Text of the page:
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Big Tech/Social Media Regulation

This guide provides researchers with a curated selection of resources on Big Tech and social media regulation.

Introduction

"Big Tech"—generally meaning those major technology companies that have huge influences on almost all aspects of society—and social media—at core, the electronic interactive websites and applications that allow users to create and share content, form networks among users, and otherwise exchange information—present legal and other challenges all-but-unknown ten years ago. The actions of leading Big Tech and social media companies including Amazon, Facebook, Google, Microsoft, and Twitter have come under increasing scrutiny for a variety of reasons, such as their overwhelming dominance in their respective spheres, their financial resources, their ubiquity across all areas of culture and society, tendency to swallow up smaller competitors, and their acquisition, manipulation, and sale of data. Almost all business, political, legal, and social sectors agree that the current legal landscape is inadequate for dealing with the challenges presented by Big Tech and social media companies. There is little agreement on how to deal with the challenges and many different criticisms and proposals coming from the various sectors.

This legal research guide provides select information resources on the regulation of Big Tech and social media, with an emphasis on events in and resources of United States jurisdictions. The guide is divided into four sections covering broad issues: (i) antitrust, (ii) privacy, (iii) U.S. elections, and (iv) content moderation, noting especially the role of Section 230 of the federal Communications Decency Act. Each section includes a brief summary of what the issue encompasses, some search terms that researchers can use to find more information on the issue, and a selective list of books, academic articles, popular press pieces, reports, and other resources about the issue. This research guide is not intended to be exhaustive, but the selected resources can help guide the researcher to additional materials.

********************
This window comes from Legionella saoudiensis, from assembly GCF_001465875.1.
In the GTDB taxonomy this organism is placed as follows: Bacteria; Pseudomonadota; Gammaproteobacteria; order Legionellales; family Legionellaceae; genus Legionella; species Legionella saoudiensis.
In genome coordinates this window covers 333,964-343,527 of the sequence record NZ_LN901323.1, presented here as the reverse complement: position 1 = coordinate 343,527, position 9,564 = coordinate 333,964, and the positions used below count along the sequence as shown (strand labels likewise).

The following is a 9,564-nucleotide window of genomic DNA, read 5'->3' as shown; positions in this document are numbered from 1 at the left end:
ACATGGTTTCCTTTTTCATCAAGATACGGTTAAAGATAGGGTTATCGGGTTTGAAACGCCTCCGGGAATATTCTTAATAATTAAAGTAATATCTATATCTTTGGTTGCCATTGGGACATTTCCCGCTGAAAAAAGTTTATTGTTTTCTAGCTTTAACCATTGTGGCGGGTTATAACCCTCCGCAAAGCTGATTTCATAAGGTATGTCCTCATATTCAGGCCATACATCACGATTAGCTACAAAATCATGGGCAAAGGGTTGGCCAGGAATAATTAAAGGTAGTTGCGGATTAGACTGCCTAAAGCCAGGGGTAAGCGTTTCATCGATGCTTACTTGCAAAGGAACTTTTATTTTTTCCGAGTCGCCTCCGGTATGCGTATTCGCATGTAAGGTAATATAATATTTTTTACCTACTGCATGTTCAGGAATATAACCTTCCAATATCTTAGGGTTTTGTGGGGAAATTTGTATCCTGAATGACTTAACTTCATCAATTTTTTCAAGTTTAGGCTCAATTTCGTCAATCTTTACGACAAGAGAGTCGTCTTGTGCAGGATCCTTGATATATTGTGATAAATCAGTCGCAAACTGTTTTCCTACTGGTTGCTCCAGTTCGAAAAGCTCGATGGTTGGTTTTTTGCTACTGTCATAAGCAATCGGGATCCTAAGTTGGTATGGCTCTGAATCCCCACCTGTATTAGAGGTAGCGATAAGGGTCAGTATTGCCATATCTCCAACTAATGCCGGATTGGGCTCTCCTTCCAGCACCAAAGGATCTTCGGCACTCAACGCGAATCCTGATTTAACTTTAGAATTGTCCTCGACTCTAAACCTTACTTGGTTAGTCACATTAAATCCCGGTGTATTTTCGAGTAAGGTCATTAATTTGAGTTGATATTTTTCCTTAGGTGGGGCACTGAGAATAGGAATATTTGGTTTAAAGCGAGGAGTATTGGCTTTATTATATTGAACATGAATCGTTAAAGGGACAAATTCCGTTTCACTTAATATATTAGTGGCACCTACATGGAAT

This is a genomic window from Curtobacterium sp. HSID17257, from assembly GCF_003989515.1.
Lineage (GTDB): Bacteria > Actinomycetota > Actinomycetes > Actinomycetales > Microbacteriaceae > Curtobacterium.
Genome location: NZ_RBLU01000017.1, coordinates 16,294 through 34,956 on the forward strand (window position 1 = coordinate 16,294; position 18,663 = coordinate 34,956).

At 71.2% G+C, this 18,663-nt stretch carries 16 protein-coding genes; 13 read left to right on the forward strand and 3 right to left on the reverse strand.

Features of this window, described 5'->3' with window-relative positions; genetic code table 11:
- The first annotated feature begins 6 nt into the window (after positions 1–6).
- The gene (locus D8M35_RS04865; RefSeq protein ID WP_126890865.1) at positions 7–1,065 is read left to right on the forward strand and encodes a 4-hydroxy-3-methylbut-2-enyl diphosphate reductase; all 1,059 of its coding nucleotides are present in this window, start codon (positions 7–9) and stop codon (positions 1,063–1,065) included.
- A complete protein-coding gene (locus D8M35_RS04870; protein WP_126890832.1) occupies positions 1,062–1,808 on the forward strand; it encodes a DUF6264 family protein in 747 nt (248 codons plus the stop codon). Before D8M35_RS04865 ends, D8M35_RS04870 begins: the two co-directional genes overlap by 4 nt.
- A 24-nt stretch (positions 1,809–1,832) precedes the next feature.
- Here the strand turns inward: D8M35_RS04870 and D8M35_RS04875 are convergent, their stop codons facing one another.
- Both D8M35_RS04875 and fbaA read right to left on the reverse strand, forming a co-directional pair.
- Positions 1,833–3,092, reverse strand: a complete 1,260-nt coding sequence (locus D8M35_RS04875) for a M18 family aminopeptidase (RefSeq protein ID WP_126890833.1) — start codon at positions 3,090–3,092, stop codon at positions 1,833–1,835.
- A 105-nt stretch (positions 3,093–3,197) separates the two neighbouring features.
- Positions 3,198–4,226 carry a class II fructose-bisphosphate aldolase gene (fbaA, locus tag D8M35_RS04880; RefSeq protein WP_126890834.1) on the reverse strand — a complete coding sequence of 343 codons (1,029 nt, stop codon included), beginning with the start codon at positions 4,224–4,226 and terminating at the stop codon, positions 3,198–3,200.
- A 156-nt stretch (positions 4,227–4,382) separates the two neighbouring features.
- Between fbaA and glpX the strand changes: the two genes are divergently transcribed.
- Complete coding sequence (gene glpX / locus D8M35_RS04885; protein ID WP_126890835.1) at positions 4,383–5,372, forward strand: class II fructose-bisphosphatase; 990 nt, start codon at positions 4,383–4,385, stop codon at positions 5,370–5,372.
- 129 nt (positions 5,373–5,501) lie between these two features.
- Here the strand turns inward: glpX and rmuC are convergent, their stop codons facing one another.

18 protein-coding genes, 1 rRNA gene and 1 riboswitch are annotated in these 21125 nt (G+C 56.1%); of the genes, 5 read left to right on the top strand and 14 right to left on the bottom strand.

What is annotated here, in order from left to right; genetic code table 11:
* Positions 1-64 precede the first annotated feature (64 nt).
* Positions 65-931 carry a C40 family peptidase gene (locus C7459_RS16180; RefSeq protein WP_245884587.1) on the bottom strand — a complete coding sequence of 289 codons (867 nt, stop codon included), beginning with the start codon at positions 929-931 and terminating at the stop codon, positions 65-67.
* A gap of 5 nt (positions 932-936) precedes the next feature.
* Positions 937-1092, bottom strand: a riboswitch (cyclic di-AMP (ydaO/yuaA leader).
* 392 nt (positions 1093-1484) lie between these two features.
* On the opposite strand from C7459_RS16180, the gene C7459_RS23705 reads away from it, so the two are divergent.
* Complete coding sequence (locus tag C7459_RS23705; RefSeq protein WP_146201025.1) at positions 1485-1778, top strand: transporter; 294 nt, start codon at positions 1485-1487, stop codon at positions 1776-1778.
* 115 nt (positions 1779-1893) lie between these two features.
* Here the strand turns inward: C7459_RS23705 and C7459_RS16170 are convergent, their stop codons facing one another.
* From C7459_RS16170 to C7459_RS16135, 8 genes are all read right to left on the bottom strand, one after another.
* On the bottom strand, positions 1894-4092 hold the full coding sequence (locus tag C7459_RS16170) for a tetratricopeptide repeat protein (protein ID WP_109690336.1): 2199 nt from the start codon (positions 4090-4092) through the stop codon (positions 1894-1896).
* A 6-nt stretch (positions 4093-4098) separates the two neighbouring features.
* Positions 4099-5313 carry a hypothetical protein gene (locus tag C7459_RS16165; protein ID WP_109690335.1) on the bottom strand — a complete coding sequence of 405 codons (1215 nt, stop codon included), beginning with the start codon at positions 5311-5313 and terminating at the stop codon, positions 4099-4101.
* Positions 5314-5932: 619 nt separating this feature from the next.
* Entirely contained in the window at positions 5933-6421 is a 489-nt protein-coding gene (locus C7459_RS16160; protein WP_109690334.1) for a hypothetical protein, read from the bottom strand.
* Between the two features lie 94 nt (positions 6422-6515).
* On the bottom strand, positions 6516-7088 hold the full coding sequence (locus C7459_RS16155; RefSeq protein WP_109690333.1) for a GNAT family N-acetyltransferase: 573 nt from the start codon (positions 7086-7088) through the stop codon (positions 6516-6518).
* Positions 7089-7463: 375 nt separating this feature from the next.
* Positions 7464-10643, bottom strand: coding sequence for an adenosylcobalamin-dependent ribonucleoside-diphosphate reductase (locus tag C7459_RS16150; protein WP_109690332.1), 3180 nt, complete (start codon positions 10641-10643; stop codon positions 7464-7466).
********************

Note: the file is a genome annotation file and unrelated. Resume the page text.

There is overlap among these four topics. Resources are listed under the issue(s) that seemed most appropriate; in some instances, a resource is listed under more than one issue. If you have any questions, comments, or feedback about this guide, please email the guide's creators, Alisa Holahan, Dan Radthorne, and Lei Zhang.